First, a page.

[RIO DE JANEIRO] The new Brazilian minister of science and technology, Sergio Rezende, expects Brazil to be able to export enriched uranium for energy production in ten years.
He announced last week (August 8) that the government will invest an as-yet undetermined amount in enriching uranium so the country can become an exporter, joining Australia, Canada, Kazakhstan, Namibia, Niger and Uzbekistan on the international market.
Brazil has the world's sixth largest reserve of uranium, more than enough to supply its own needs in the long run, according to the country's government.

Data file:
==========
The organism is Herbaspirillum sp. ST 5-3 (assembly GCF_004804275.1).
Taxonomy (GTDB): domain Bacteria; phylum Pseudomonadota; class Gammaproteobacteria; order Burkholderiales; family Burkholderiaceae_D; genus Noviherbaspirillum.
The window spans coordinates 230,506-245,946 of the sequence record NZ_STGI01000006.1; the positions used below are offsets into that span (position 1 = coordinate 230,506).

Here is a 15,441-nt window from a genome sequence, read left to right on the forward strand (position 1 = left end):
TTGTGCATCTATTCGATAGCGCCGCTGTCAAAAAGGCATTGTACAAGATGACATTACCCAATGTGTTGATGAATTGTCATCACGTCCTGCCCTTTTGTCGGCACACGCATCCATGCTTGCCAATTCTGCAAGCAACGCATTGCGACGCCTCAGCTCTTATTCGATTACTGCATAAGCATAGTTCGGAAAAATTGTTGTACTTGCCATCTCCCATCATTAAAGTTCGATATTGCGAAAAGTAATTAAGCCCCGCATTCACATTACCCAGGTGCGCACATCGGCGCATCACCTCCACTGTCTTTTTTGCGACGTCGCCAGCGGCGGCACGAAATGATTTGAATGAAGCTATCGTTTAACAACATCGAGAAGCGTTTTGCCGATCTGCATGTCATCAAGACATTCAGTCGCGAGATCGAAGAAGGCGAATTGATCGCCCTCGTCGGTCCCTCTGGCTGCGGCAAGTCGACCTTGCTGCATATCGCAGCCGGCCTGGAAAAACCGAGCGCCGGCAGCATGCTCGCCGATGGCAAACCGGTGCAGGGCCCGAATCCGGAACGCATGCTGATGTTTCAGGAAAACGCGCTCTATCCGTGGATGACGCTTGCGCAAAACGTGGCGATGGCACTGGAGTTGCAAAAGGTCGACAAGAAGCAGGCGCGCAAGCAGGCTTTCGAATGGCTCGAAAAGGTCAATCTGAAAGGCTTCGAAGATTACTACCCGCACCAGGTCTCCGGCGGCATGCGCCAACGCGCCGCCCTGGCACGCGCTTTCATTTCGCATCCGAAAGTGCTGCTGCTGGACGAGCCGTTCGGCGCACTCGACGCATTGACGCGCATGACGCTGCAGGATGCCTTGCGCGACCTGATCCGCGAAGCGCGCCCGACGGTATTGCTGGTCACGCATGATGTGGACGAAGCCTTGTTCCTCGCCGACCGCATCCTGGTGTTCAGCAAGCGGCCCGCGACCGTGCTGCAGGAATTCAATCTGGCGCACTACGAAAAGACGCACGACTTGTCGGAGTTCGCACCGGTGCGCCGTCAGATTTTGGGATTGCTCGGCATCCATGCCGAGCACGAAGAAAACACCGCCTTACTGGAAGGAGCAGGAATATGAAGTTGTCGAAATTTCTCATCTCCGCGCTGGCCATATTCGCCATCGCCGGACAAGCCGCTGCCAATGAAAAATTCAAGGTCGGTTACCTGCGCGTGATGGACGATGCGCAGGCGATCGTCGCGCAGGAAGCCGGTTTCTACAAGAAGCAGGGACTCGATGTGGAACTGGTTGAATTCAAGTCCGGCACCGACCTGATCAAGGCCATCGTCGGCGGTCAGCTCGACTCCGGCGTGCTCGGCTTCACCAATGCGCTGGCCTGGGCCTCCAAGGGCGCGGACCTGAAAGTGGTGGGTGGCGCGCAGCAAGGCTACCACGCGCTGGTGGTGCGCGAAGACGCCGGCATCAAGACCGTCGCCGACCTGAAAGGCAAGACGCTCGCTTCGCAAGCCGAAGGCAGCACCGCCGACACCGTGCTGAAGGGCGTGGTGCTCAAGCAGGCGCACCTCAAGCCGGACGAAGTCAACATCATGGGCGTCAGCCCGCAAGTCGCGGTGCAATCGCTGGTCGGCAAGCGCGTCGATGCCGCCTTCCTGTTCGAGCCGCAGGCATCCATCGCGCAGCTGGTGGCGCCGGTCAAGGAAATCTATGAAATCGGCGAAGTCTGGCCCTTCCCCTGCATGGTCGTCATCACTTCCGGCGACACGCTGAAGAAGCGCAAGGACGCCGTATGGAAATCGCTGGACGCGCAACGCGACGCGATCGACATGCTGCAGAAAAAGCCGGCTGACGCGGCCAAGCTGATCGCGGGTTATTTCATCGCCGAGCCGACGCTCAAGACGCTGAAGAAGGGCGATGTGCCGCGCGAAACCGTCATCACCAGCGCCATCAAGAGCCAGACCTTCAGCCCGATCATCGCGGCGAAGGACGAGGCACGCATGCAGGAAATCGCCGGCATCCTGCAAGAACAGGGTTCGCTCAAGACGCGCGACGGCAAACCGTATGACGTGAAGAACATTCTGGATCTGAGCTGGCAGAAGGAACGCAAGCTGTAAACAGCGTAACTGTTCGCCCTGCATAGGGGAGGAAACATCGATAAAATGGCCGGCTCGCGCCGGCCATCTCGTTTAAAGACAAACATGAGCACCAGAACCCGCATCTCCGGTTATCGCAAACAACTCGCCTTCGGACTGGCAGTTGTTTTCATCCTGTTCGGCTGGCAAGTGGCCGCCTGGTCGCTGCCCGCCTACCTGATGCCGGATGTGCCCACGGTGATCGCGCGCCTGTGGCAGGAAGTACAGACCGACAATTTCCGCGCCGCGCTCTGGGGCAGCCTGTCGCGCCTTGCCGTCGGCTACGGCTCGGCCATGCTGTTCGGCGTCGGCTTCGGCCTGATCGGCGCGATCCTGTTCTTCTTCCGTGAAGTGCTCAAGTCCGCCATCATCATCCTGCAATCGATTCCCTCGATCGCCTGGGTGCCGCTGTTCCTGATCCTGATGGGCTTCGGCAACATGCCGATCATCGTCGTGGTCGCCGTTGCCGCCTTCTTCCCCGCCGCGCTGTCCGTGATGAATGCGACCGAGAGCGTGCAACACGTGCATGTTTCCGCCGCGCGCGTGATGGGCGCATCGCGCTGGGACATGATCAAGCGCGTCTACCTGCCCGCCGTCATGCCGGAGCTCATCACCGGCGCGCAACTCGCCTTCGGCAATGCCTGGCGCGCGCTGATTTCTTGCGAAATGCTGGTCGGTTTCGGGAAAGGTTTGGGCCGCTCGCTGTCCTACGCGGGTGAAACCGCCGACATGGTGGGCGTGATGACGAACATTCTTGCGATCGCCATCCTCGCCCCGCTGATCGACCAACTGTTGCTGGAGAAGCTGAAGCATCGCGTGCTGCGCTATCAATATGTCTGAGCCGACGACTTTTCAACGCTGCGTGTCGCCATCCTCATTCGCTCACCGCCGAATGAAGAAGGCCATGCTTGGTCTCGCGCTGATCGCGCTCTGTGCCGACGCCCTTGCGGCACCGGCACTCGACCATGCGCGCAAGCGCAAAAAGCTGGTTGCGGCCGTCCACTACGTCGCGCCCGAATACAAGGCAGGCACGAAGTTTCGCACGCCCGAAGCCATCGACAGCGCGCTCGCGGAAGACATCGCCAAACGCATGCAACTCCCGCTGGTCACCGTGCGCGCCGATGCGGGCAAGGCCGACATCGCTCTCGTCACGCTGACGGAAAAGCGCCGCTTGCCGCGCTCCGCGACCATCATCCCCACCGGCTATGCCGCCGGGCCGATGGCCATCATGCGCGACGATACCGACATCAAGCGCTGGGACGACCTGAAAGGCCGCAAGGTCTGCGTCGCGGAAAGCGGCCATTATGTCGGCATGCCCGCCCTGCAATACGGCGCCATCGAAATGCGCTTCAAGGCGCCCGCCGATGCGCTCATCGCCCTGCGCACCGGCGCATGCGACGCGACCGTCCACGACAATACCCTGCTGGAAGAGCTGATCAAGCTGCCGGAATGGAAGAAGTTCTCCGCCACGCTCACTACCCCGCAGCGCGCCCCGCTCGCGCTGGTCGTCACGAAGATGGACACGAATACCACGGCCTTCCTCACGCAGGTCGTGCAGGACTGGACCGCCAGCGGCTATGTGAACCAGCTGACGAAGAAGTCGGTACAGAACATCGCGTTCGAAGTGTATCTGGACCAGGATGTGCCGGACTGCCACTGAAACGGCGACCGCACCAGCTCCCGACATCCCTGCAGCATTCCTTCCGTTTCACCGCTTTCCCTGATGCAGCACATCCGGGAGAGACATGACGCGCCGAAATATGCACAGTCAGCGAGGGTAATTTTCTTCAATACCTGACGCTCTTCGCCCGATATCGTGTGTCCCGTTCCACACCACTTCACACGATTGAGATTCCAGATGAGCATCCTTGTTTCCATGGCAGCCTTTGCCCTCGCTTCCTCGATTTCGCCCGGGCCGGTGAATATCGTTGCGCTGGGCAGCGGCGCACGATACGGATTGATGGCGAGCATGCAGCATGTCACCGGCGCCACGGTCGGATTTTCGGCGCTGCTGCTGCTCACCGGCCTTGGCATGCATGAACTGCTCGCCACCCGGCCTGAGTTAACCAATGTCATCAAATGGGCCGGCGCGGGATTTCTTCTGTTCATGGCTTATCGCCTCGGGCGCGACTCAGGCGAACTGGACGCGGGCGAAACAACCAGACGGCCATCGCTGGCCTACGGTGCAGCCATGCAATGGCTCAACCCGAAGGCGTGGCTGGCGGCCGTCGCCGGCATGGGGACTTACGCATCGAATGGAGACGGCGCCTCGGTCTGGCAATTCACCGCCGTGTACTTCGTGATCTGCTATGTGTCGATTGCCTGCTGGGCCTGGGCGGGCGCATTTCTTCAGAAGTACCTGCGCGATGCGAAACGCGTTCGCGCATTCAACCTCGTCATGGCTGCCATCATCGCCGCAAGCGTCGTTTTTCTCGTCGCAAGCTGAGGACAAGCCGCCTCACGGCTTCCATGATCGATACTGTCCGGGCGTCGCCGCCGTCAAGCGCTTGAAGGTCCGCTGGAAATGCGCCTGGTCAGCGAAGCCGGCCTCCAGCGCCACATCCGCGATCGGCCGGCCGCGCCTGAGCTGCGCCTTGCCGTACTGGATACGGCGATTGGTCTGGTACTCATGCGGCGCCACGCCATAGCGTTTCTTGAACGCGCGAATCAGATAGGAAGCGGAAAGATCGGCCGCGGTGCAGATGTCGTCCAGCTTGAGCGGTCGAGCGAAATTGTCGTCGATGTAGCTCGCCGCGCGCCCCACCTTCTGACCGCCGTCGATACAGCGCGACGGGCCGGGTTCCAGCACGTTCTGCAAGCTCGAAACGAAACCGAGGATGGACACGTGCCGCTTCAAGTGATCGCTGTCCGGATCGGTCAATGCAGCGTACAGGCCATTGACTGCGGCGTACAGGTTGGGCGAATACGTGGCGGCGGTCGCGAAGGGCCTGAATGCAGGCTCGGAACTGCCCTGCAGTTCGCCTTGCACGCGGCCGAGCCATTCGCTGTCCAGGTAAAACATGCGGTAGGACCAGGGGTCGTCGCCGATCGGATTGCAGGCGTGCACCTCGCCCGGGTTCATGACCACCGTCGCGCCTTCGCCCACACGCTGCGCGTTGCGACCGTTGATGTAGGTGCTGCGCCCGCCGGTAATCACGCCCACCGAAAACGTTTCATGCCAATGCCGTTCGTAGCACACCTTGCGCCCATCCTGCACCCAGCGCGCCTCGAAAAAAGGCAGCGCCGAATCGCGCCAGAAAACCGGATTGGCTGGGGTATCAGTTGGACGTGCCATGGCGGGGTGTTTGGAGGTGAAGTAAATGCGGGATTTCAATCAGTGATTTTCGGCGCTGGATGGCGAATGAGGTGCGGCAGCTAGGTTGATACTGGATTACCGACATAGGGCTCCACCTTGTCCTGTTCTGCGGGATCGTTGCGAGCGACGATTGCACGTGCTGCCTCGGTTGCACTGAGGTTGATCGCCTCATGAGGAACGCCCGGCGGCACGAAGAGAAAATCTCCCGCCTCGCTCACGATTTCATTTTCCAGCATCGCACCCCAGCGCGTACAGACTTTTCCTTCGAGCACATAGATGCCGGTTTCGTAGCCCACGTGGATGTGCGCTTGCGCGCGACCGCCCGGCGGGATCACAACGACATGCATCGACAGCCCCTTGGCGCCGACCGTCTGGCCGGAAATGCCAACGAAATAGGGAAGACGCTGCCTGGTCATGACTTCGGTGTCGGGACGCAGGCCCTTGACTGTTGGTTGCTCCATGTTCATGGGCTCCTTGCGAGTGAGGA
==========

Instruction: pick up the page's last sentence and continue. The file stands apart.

Rezende says these resources are strategically important, since the world's oil reserves are shrinking.
"I am convinced of the Brazilian need to dominate the enrichment process," said Rezende last week. "Energy is essential for the future. This market is necessary and attractive and Brazil has the conditions to attend it. We have the know-how and will use it for peaceful purposes."
At the end of 2004, the International Atomic Energy Agency authorised Brazil to enrich uranium at five per cent — enough to generate energy, but not sufficient to create atomic weapons (see Brazilian nuclear negotiations could set precedent).
The minister emphasised that the country has no intention of building an atomic bomb and will not export uranium to countries that have this aim. "Brazil has a clear position against the arms race," he said.
In order to export uranium, the country will have to make changes in its constitution, which at present forbids the export of nuclear material.